RE the OP's and others comments, here are some real world details of a recent 2 ton A/C replacement v a recent 2 ton 2 stage open loop heat pump replacement.....
    Install 2 ton R-410 13 SEER central air conditioner with evaporator, slab and lineset man hours 6 (3 installer, 3 helper)
    Install 2 ton, R-410, 2 stage geothermal heat pump with 2 taco solenoids, sediment filter, 2 flow raters, flow gauge, hot water generator, buffer tank, man hours 20 (10 installer, 10 helper)
    Difference between part/labor cost v actual sale price AC about $1,200. Difference between geo part/labor cost and sale price ~ $3,000 making the airconditioner more lucrative as I could do 6 in 3 days vs heat pump 2 in 3 days. Of course there are other costs of doing business so these numbers are not "profit".

    Yeah the geo cost more than 3 times as much, I must be making $1,000/hr!?!?
  13. waterpirate

    waterpirate Well-Known Member Industry Professional Forum Leader

    I missed that, ac and heat pump are not the same.
  14. geome

    geome Member Forum Leader

    Is it fair to say that geothermal systems are more expensive compared to a conventional system? Sure - geothermal systems are expensive. Is the system worth it to you? Perhaps - it depends on the price for the system and the savings.

    Can everyone who wants a geothermal system afford one? Unfortunately not, but the tax incentive can help people buy a system who may not otherwise be able to afford one.

    Is it fair to suggest that high prices are the result of tax incentives? I don't think so (without proof such as pre-tax and post-tax quotes.)

    Should greater experience, skill, training, etc., be compensated better than less experience skill, training, etc.? Should a psychologist be paid more than a psychiatrist (in the same market)? (No, I have not seen either!) (No, I do not need to either.) :)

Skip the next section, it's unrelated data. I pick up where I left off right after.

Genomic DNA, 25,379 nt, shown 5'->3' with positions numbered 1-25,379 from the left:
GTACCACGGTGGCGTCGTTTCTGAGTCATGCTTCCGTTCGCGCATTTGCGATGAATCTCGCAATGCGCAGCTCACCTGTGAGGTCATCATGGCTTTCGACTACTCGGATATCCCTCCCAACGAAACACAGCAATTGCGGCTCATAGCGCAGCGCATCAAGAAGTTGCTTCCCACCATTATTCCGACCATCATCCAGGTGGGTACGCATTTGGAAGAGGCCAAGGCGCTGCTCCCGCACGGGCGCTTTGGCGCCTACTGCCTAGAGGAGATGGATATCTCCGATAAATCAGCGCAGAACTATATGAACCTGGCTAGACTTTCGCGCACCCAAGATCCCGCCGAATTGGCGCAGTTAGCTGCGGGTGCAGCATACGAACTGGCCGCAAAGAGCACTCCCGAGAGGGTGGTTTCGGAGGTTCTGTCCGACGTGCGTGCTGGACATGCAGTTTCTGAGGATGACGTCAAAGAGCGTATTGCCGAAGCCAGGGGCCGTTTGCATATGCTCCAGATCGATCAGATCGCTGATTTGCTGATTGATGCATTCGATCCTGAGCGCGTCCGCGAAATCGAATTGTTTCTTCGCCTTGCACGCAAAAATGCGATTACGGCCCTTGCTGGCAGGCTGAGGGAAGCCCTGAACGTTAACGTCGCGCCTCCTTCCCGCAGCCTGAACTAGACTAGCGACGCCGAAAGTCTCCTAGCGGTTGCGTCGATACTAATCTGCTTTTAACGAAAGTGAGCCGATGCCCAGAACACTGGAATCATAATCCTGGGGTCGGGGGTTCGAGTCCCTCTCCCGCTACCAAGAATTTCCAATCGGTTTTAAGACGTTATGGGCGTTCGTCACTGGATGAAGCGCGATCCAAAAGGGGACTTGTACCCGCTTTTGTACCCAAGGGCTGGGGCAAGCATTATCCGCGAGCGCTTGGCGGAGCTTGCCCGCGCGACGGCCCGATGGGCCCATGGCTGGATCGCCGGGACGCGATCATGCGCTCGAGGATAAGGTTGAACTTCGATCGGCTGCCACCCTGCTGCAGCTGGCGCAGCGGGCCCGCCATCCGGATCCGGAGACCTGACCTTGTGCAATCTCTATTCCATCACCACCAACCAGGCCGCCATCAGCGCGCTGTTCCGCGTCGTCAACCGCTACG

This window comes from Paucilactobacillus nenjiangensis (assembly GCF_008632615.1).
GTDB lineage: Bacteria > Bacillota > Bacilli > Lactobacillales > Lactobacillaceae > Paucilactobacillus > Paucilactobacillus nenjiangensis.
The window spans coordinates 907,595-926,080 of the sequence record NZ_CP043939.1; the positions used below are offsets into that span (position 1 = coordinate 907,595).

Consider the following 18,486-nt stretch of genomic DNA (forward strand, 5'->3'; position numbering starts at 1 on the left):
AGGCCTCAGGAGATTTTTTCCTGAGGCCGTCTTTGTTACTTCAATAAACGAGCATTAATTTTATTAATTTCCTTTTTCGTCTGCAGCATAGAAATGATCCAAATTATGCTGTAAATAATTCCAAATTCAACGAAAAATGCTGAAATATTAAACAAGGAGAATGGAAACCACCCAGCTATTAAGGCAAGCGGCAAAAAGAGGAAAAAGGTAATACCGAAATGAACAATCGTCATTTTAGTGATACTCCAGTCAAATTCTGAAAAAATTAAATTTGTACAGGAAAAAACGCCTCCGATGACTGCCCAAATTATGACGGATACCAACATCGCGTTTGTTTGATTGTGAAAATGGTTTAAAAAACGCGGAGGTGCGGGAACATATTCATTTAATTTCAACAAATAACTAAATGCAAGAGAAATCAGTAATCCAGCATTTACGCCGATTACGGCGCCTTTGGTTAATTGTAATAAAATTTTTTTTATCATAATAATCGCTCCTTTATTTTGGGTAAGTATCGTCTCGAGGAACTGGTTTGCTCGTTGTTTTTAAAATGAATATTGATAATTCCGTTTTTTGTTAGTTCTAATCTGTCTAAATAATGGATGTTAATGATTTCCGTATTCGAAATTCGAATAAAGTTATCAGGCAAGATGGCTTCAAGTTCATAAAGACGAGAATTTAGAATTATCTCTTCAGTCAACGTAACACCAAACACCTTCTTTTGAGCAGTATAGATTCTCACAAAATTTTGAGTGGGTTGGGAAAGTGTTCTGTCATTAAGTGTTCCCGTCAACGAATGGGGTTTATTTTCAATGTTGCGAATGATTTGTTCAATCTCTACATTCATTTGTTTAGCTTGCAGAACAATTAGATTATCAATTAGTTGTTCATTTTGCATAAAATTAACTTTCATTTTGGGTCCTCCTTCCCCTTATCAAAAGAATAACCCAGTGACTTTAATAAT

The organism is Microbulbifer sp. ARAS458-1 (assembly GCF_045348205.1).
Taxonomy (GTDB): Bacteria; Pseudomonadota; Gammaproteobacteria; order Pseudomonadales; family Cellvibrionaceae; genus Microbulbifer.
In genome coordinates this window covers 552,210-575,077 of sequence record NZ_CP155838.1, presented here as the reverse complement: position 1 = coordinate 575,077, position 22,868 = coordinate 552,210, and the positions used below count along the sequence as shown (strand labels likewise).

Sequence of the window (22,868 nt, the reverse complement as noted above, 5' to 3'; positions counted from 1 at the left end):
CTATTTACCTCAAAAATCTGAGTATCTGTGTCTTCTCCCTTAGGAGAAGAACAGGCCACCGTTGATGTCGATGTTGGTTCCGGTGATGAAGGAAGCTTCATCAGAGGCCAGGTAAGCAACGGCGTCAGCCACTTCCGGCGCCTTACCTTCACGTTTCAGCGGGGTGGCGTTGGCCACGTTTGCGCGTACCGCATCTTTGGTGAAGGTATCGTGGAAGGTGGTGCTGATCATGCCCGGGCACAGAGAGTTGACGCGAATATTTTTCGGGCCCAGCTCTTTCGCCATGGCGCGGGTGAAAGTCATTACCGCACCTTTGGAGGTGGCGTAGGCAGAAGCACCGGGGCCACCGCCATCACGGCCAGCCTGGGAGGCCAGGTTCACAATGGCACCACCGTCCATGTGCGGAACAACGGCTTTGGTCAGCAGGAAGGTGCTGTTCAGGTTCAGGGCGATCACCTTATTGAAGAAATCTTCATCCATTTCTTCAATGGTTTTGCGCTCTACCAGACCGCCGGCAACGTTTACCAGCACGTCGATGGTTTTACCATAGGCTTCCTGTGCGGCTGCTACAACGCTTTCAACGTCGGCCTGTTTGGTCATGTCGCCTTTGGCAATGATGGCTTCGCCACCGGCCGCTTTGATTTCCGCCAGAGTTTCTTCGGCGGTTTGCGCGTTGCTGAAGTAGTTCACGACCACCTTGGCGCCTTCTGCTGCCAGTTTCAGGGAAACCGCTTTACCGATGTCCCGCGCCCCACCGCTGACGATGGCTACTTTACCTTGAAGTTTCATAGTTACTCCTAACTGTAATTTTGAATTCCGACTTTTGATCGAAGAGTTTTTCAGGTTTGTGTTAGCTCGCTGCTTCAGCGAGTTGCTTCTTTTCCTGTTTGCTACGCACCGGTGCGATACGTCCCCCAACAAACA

Does this mean you should not try to get the best deal you can from a reputable installer? No. Get lots of quotes as waterpirate suggested.
    Last edited: Aug 10, 2010
  15. elifino

    elifino New Member

    Thanks to Everyone

    Met and talked to a lot of helpful people ..... 15 phone calls .... 4 meetings .... & 2 new bids.
    I found a knowledgeable contractor with a reasonable price of $16,975.... installation and ductwork for a 4 ton 30 Seer unit.

    Will post again once we are done and up and running.

    Thanks again for all the help

  16. geome

    geome Member Forum Leader

    Glad you found a better price. Make sure to check all references and find out if you can see some of their installations.
  17. poboy92

    poboy92 New Member

    Late to Join...

    As I am late to Join this convo, I am now also facing sticker shocked for my Geo Quote. I only have gotten one quote. The quote is from one in my area that is highly respected. Multiple positive comments from current and past customers. Including one who the contractor does not know that I even spoke to....

    Well mine is on a new build, so all inclusive duck work, insulation, drilling, system, etc. House is 2400 Sq ft home that is more of long than wide...

    3ton system came in at 39k and 4 ton at 43k...just stunned...I talked to the dealer of the system, who referred me to the contractor initially...was told it would be around 21-24k...Was ready for that, but not this...

    Would like the geo system but not sure if I can find another good source that could give a good quote quickly...BRUTAL
  18. AMI Contracting

    AMI Contracting A nice Van Morrison song Industry Professional Forum Leader

    Did you get a quote for a conventional system?
    If you want an apples to apples comparison, you would get a quote on a 16 or 18 seer ASHP with 95% furnace.
    Were your loops horiz. or vertical?
  19. poboy92

    poboy92 New Member

    I got a quote for a 14 SEER system, duck work and foam insulation (also includes the drilling). That came in at 15k or so, from the builder using his normal package. I sent an email to about 6 more contractors last night who using various vendors.

    The loop is the vertical, 300 ft, 3 holes...
  20. geome

    geome Member Forum Leader

    Unfortunately, getting multiple quotes can be time consuming and subject to the schedules of the installing companies. But, it may be time well spent. Only one way to find out for sure. :)